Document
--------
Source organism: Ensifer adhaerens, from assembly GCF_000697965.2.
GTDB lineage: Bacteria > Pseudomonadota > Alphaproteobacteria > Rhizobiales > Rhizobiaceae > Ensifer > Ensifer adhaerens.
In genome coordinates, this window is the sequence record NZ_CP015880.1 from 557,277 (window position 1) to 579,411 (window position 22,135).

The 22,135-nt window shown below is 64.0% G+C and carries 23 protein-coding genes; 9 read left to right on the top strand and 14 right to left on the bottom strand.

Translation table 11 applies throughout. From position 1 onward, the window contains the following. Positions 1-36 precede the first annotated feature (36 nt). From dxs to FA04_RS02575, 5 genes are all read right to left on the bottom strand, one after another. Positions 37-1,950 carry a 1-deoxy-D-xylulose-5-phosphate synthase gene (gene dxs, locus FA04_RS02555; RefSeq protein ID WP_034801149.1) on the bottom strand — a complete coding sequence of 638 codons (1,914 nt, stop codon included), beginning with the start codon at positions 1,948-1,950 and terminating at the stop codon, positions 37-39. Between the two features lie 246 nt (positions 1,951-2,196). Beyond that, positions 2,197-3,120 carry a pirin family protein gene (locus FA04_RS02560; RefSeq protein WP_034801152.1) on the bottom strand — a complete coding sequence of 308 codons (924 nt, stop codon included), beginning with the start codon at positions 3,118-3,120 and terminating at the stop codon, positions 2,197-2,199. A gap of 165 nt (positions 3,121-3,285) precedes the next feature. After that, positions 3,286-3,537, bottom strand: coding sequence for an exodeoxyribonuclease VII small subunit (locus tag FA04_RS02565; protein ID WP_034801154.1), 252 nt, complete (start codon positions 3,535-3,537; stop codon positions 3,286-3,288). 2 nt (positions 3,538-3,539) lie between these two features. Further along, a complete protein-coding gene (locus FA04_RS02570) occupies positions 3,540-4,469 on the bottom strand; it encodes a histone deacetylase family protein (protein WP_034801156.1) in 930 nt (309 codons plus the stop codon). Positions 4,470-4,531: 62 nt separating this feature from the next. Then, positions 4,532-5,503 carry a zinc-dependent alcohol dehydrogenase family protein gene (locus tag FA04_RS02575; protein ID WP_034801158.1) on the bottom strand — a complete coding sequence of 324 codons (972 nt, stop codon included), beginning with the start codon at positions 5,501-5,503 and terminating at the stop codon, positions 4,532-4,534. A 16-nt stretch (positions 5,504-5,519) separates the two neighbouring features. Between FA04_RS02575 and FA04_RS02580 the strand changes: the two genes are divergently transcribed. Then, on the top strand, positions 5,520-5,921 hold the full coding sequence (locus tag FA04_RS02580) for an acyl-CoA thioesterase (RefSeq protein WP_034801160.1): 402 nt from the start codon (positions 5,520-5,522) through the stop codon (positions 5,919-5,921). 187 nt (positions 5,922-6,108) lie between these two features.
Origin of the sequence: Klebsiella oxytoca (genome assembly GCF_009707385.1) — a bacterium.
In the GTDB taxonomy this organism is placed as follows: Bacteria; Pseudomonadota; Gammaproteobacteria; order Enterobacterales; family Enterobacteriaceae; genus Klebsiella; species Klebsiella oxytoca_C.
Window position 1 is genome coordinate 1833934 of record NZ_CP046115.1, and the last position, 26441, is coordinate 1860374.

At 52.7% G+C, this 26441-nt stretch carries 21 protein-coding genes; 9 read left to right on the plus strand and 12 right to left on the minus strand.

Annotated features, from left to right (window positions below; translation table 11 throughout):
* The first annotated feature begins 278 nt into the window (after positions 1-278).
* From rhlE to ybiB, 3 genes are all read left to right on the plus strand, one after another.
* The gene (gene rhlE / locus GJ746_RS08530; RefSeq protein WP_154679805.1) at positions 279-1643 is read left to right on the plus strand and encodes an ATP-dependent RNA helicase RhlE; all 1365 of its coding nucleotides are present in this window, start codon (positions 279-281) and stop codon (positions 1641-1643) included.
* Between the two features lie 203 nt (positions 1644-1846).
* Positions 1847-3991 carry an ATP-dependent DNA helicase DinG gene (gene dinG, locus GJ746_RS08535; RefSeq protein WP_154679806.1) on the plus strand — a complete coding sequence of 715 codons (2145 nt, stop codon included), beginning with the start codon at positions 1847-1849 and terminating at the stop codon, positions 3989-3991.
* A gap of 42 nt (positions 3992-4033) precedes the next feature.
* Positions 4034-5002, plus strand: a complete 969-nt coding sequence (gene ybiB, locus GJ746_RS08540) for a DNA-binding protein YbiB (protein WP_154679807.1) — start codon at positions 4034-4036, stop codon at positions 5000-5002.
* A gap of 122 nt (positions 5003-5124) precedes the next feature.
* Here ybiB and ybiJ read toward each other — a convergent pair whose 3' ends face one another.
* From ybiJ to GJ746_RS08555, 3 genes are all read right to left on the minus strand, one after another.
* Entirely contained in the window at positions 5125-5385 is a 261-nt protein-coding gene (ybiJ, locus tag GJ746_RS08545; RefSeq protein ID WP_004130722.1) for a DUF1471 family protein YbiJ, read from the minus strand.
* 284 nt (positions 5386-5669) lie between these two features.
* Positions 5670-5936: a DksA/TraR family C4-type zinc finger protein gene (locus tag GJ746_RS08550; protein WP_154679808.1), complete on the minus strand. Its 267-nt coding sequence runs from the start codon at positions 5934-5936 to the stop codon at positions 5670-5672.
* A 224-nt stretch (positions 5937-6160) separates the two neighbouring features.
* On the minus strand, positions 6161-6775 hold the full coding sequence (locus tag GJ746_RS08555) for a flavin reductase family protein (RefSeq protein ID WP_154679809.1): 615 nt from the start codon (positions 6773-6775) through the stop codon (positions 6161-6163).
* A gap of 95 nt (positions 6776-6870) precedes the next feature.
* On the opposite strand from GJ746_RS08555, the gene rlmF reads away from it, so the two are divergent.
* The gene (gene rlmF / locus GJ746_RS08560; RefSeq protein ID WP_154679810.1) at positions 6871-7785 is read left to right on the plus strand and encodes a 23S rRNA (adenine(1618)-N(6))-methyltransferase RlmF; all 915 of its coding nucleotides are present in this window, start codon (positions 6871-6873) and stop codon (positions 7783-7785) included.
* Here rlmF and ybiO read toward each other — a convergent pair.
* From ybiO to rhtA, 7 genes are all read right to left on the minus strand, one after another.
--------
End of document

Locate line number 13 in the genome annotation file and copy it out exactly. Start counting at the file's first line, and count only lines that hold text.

* The gene (gene rhlE / locus GJ746_RS08530; RefSeq protein WP_154679805.1) at positions 279-1643 is read left to right on the plus strand and encodes an ATP-dependent RNA helicase RhlE; all 1365 of its coding nucleotides are present in this window, start codon (positions 279-281) and stop codon (positions 1641-1643) included.